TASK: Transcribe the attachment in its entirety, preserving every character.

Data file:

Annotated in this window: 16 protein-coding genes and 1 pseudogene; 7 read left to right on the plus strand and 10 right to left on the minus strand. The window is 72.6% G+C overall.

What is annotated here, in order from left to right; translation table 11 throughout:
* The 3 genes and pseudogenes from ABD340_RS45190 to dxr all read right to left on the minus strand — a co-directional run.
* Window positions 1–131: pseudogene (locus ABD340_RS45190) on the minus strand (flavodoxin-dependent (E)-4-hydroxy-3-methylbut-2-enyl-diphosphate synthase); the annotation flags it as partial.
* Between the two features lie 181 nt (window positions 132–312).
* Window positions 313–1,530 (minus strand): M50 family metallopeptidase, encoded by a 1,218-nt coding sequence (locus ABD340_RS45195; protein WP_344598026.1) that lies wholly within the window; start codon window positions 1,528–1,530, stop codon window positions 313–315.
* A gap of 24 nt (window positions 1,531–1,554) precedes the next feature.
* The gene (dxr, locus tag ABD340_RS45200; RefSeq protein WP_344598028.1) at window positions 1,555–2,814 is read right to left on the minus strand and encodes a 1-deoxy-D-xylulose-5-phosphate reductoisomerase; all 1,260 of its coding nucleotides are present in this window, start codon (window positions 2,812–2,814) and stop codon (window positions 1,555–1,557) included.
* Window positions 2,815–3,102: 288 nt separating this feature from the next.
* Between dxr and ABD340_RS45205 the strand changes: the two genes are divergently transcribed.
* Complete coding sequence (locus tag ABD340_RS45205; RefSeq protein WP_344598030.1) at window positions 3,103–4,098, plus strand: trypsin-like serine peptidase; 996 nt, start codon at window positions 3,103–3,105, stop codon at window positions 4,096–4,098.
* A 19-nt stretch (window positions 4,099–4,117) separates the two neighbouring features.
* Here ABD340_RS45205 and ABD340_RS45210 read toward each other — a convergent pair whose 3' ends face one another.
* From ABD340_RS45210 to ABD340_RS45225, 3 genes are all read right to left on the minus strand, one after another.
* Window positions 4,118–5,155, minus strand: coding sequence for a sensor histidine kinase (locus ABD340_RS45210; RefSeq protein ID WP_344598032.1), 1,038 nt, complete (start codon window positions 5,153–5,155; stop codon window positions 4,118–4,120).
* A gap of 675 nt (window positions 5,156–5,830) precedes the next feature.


Annotated in this window: 16 protein-coding genes and 1 pseudogene; 7 read left to right on the plus strand and 10 right to left on the minus strand. The window is 72.6% G+C overall.

What is annotated here, in order from left to right; translation table 11 throughout:
* The 3 genes and pseudogenes from ABD340_RS45190 to dxr all read right to left on the minus strand — a co-directional run.
* Window positions 1–131: pseudogene (locus ABD340_RS45190) on the minus strand (flavodoxin-dependent (E)-4-hydroxy-3-methylbut-2-enyl-diphosphate synthase); the annotation flags it as partial.
* Between the two features lie 181 nt (window positions 132–312).
* Window positions 313–1,530 (minus strand): M50 family metallopeptidase, encoded by a 1,218-nt coding sequence (locus ABD340_RS45195; protein WP_344598026.1) that lies wholly within the window; start codon window positions 1,528–1,530, stop codon window positions 313–315.
* A gap of 24 nt (window positions 1,531–1,554) precedes the next feature.
* The gene (dxr, locus tag ABD340_RS45200; RefSeq protein WP_344598028.1) at window positions 1,555–2,814 is read right to left on the minus strand and encodes a 1-deoxy-D-xylulose-5-phosphate reductoisomerase; all 1,260 of its coding nucleotides are present in this window, start codon (window positions 2,812–2,814) and stop codon (window positions 1,555–1,557) included.
* Window positions 2,815–3,102: 288 nt separating this feature from the next.
* Between dxr and ABD340_RS45205 the strand changes: the two genes are divergently transcribed.
* Complete coding sequence (locus tag ABD340_RS45205; RefSeq protein WP_344598030.1) at window positions 3,103–4,098, plus strand: trypsin-like serine peptidase; 996 nt, start codon at window positions 3,103–3,105, stop codon at window positions 4,096–4,098.
* A 19-nt stretch (window positions 4,099–4,117) separates the two neighbouring features.
* Here ABD340_RS45205 and ABD340_RS45210 read toward each other — a convergent pair whose 3' ends face one another.
* From ABD340_RS45210 to ABD340_RS45225, 3 genes are all read right to left on the minus strand, one after another.
* Window positions 4,118–5,155, minus strand: coding sequence for a sensor histidine kinase (locus ABD340_RS45210; RefSeq protein ID WP_344598032.1), 1,038 nt, complete (start codon window positions 5,153–5,155; stop codon window positions 4,118–4,120).
* A gap of 675 nt (window positions 5,156–5,830) precedes the next feature.